Tectonic evolution and paleogeography of the Mesozoic Pucará Basin, central Peru

Silvia Rosas, Lluís Fontboté, Anthony Tankard

Producción científica: Contribución a una revistaArtículorevisión exhaustiva

94 Citas (Scopus)


The Pucará Basin of Peru is an elongate trough that subsided landward of a NNW-trending structural high during the Late Triassic-Early Jurassic. It formed as a postrift regional sag as the earlier Triassic fault-controlled Mitu rifts yoked together. The rift and transitional postrift basins were associated with a NW-striking sinistral shear zone that controlled isopachs and facies distributions and resulted in magmatism and mineralization along its trend. A distinct association of later dolomitization and MVT lead-zinc mineralization also occurs with these basin-forming shear zones. Although basaltic and andesitic extrusives are common, there is no evidence that the Pacific margin was a magmatic arc until the upper Pucará, and then only weakly developed in northern Peru. Except in the upper Pucará of northwest Peru, geochemical studies, including whole rock and trace element analyses, indicate that intercalations of volcanic material have intraplate rift affinities. The basin fill has a three-part stratigraphic subdivision, comprising lower and upper carbonate platforms with an intermediate phase of basin overdeepening and sediment starvation that resulted in a regional, organic-rich argillaceous drape. Stratigraphic accumulation was dominated by axial patterns of onlap and progradation, though facies characteristics show it was augmented by periodic flooding of the western basin margin high. Marine invertebrate fossils indicate normal marine salinities. The sedimentological interpretation is based on a SW-NE transect in the southern part of the Pucará Basin. The Chambará (Norian-Rhaetian) and Condorsinga (Toarcian) formations were constructed principally by shallow-water carbonate sedimentation in lagoon-like subtidal, intertidal, and supratidal paleoenvironments. The subtidal carbonate platform is dominated by oolitic grainstones with subordinate bioclastic packstones. Subordinate open-basin facies in the Chambará Formation consist principally of crinoidal packstones and bioclastic wackestones. In the intertidal and supratidal facies, evaporite pseudomorphs are common and generally associated with algal mats and widespread early diagenetic dolomitization. During the Chambará and Condorsinga, subsidence typically was balanced by carbonate production and shallow-water environments prevailed; the basin had the characteristics of an overfilled basin. Conversely, the intermediate late Rhaetian-Sinemurian stage of basin subsidence was marked by underfilled deep water conditions. This widespread transgressive inundation of the Pucará Basin, recorded in the argillaceous Aramachay stratigraphy, correlates with similar events in other Andean basins.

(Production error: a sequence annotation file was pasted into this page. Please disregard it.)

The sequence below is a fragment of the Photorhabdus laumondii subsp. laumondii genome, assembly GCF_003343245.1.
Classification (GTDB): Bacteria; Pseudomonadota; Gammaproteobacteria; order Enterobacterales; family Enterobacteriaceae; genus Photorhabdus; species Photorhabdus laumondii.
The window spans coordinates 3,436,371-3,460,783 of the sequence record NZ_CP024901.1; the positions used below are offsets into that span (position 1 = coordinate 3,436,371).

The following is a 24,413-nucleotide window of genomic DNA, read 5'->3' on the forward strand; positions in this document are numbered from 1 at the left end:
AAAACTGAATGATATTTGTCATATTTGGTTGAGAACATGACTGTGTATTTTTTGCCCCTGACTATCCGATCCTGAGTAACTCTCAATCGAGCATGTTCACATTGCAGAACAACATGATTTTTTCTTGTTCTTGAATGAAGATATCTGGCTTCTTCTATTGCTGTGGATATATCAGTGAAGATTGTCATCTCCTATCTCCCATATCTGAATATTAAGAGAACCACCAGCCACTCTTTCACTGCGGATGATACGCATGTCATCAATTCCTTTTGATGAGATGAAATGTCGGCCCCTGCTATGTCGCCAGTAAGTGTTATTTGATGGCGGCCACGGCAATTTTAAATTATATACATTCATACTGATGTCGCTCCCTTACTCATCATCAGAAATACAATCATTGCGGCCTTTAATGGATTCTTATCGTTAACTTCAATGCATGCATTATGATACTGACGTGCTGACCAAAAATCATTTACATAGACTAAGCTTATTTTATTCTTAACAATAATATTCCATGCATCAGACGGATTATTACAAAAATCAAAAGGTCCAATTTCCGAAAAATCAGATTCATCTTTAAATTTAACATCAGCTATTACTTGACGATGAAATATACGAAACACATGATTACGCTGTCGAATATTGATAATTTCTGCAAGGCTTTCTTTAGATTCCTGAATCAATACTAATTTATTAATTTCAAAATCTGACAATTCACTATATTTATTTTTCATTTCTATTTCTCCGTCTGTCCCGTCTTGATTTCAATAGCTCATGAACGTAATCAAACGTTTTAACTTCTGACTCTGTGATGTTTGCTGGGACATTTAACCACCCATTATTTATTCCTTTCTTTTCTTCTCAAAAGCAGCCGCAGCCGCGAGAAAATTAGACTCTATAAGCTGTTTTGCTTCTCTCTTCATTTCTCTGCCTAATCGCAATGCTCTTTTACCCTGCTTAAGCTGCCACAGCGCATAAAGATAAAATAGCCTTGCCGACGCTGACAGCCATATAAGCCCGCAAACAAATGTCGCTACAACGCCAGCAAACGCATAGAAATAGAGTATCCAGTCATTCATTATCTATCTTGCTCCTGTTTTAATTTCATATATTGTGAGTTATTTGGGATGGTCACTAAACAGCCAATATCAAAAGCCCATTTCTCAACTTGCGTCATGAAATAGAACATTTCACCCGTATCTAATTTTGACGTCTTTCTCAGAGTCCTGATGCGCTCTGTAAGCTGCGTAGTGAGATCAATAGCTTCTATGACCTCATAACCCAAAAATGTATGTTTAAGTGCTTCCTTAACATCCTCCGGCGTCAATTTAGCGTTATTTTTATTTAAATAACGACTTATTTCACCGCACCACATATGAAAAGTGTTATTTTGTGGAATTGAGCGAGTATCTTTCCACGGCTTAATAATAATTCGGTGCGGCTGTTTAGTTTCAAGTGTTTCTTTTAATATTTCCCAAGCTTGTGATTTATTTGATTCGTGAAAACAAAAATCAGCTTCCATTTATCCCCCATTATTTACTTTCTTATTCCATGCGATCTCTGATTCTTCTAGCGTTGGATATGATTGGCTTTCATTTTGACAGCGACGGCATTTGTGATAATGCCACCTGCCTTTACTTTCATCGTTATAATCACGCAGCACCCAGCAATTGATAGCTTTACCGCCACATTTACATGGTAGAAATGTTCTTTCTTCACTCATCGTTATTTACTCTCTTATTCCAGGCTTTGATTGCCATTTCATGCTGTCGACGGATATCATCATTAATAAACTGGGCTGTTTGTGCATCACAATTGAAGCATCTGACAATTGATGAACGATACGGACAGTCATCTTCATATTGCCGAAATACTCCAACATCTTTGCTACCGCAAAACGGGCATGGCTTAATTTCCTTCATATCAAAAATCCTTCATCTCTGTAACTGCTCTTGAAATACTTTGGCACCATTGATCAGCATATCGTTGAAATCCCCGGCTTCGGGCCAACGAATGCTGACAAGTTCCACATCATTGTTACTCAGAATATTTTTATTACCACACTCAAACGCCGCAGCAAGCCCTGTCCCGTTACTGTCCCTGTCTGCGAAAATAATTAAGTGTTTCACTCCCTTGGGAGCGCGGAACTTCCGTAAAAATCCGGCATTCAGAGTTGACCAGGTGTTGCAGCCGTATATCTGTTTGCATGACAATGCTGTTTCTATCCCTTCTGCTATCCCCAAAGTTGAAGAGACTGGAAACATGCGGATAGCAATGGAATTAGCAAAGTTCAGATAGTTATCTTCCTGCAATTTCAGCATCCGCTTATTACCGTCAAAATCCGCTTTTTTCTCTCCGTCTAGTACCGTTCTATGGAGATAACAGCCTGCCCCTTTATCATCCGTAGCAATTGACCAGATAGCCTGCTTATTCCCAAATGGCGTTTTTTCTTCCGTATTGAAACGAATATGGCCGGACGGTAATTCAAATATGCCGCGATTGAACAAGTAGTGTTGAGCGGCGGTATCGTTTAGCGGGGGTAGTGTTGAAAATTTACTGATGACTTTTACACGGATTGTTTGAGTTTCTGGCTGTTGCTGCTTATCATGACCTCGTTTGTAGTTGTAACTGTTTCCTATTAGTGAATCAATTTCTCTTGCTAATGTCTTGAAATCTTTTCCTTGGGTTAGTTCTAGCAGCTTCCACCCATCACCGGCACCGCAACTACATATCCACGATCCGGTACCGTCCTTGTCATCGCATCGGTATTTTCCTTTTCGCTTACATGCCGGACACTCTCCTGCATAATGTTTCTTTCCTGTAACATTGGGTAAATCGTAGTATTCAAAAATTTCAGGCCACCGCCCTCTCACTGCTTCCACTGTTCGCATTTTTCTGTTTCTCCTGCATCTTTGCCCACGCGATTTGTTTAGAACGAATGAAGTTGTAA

Idioma originalInglés
Páginas (desde-hasta)1-24
Número de páginas24
PublicaciónJournal of South American Earth Sciences
EstadoPublicada - jun. 2007


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